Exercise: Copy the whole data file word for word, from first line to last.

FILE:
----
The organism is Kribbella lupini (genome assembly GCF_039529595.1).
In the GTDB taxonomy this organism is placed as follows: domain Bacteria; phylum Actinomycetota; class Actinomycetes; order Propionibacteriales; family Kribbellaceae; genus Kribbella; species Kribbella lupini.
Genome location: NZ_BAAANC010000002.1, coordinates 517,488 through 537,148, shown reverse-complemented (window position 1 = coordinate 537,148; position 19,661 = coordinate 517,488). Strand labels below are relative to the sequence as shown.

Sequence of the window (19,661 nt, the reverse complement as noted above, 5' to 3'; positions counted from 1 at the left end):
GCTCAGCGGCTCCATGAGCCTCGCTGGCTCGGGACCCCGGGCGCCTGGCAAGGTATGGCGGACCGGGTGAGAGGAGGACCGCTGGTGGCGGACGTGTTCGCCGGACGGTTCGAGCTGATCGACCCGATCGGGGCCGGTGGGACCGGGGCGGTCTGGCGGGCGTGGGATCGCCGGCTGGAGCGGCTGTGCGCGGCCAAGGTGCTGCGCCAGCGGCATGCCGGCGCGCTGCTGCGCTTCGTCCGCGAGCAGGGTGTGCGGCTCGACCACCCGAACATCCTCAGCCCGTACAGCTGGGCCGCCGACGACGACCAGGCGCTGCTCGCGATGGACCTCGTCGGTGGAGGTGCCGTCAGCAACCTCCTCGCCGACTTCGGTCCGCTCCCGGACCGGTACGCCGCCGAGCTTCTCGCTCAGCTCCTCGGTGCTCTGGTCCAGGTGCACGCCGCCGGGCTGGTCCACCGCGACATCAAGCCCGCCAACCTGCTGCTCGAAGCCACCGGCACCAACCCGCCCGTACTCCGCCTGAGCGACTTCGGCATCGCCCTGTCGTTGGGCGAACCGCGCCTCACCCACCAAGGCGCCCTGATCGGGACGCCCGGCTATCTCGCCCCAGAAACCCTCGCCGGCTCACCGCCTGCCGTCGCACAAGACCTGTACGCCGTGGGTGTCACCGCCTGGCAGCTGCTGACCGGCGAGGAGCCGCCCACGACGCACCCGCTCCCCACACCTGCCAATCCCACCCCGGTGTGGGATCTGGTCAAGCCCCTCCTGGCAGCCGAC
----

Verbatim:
The organism is Kribbella lupini (genome assembly GCF_039529595.1).
In the GTDB taxonomy this organism is placed as follows: domain Bacteria; phylum Actinomycetota; class Actinomycetes; order Propionibacteriales; family Kribbellaceae; genus Kribbella; species Kribbella lupini.
Genome location: NZ_BAAANC010000002.1, coordinates 517,488 through 537,148, shown reverse-complemented (window position 1 = coordinate 537,148; position 19,661 = coordinate 517,488). Strand labels below are relative to the sequence as shown.

Sequence of the window (19,661 nt, the reverse complement as noted above, 5' to 3'; positions counted from 1 at the left end):
GCTCAGCGGCTCCATGAGCCTCGCTGGCTCGGGACCCCGGGCGCCTGGCAAGGTATGGCGGACCGGGTGAGAGGAGGACCGCTGGTGGCGGACGTGTTCGCCGGACGGTTCGAGCTGATCGACCCGATCGGGGCCGGTGGGACCGGGGCGGTCTGGCGGGCGTGGGATCGCCGGCTGGAGCGGCTGTGCGCGGCCAAGGTGCTGCGCCAGCGGCATGCCGGCGCGCTGCTGCGCTTCGTCCGCGAGCAGGGTGTGCGGCTCGACCACCCGAACATCCTCAGCCCGTACAGCTGGGCCGCCGACGACGACCAGGCGCTGCTCGCGATGGACCTCGTCGGTGGAGGTGCCGTCAGCAACCTCCTCGCCGACTTCGGTCCGCTCCCGGACCGGTACGCCGCCGAGCTTCTCGCTCAGCTCCTCGGTGCTCTGGTCCAGGTGCACGCCGCCGGGCTGGTCCACCGCGACATCAAGCCCGCCAACCTGCTGCTCGAAGCCACCGGCACCAACCCGCCCGTACTCCGCCTGAGCGACTTCGGCATCGCCCTGTCGTTGGGCGAACCGCGCCTCACCCACCAAGGCGCCCTGATCGGGACGCCCGGCTATCTCGCCCCAGAAACCCTCGCCGGCTCACCGCCTGCCGTCGCACAAGACCTGTACGCCGTGGGTGTCACCGCCTGGCAGCTGCTGACCGGCGAGGAGCCGCCCACGACGCACCCGCTCCCCACACCTGCCAATCCCACCCCGGTGTGGGATCTGGTCAAGCCCCTCCTGGCAGCCGAC